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N Touch
Thursday 21 June 2018
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Sungazers turn up in the hundreds for eclipse

SUN-GAZING: The Jaichand family looks through their shades, which were provided by the TT Astro Club to look at the eclipse at from San Fernando Hill yesterday. At left is Vikash, his mother Sally Ann,centre, and sister Renushka Jaichand.


Hundreds flocked to the San Fernando Hill earlier today to witness the much anticipated celestial event, a partial solar eclipse. The Trinidad and Tobago Astro Club hosted the public to its solar eclipse viewing session at the Hill from 2 pm to 5 pm on Monday. President of the club, Khyle Ramnath said, “We had a huge turnout, there was much more people than we expected, a lot of Astro events are held up North so, we decided to bring this event to south Trinidad, this eclipse is a spectacular event to witness.” Park officials estimated the crowd to be over 1,200 strong and many were unable to find parking and had to walk up the hill through the scorching sun just to be a part of this event.

According to NASA’s (National Aeronautics and Space Administration) website, sometimes when the moon orbits Earth, it moves between the sun and Earth. When this happens, the moon blocks the light of the sun from reaching Earth and this causes an eclipse of the sun, or solar eclipse. During a solar eclipse the actually moon casts two shadows on Earth. The first shadow is called the umbra. This shadow gets smaller as it reaches Earth. It is the dark centre of the moon’s shadow. The second shadow is called the penumbra. The penumbra gets larger as it reaches Earth. People standing in the penumbra will see a partial eclipse. People standing in the umbra will see a total eclipse. Trinidad and Tobago is located in the penumbra so only 62 per cent coverage of the moon was seen.

On the Hill, spectators gave their take on what the eclipse meant to them. Allison Shepard, lecturer at University of West Indies (UWI) said, “I am fascinated with astronomy,I did an astronomy course at UWI so I could not miss this.” Dennis Karamath a physics teacher said, “I came for the experience. The last time I saw a solar eclipse was in the 90s when I was marking CXC papers.” Cherry Ann Felix, a medical doctor said, “It is a shared experience across the globe, we can all come together and take part in this.” Gerry Barrow, founder of the Trinidad and Tobago Astro club said “This is a relatively rare event that stirred some sort of interest. I am totally overwhelmed ”. He also said, “there is alot of nonsense about omens and darkness concerning an eclipse and this foolishness has to stop.”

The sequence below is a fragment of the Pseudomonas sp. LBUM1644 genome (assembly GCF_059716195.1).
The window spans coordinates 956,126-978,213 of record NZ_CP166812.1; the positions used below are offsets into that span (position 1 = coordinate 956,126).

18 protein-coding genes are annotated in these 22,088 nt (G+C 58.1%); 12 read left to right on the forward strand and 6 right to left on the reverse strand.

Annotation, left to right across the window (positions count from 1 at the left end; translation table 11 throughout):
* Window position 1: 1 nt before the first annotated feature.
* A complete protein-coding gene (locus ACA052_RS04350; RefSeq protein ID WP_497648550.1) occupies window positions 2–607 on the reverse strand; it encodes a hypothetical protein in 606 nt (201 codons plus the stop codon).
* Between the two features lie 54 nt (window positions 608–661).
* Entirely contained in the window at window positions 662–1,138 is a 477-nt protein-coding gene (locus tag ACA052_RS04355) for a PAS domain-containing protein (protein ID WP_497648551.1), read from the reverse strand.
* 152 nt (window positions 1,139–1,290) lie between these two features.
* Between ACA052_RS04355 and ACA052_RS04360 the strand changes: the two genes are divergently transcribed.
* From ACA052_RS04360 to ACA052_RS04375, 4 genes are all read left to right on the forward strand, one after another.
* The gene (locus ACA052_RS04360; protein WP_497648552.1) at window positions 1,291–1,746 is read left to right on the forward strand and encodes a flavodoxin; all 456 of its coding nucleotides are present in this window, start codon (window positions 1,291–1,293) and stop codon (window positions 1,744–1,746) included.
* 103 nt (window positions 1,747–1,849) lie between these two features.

Popular psychic, Yesenia Gonzalez on her Facebook page stated the eclipse was an ominous sign, “the diamond ring effect, a negative effect is a bad sign, bad time , there is a big warning something big will happen after the solar eclipse.” Meanwhile, the Caribbean Institute of Astronomy’s (CARINA) viewing event hosted yesterday at the Queen’s Park Savannah to observe the partial solar eclipse was marked with disappointing cloud coverage.

The event gave the public the opportunity to witness the solar eclipse, a phenomenon that owing to the small path of eclipses, will not be viewed from Trinidad and Tobago until 2045. However, clouds blocked the eclipse from view for long periods at a time and onlookers could only manage brief glimpses through protective glasses provided free of charge by CARINA.

The public, however, came out in their numbers, with many expressing their eagerness to see the eclipse.

President of CARINA, Graham Rostant said the turnout was more than they anticipated and because of this there were not enough filtered glasses for everyone. This did not stop people from viewing the eclipse though as many resorted to taking turns sharing pairs and some even used their creativity to fashion pinhole cameras out of cardboard and cereal boxes in an attempt to see the solar eclipse.


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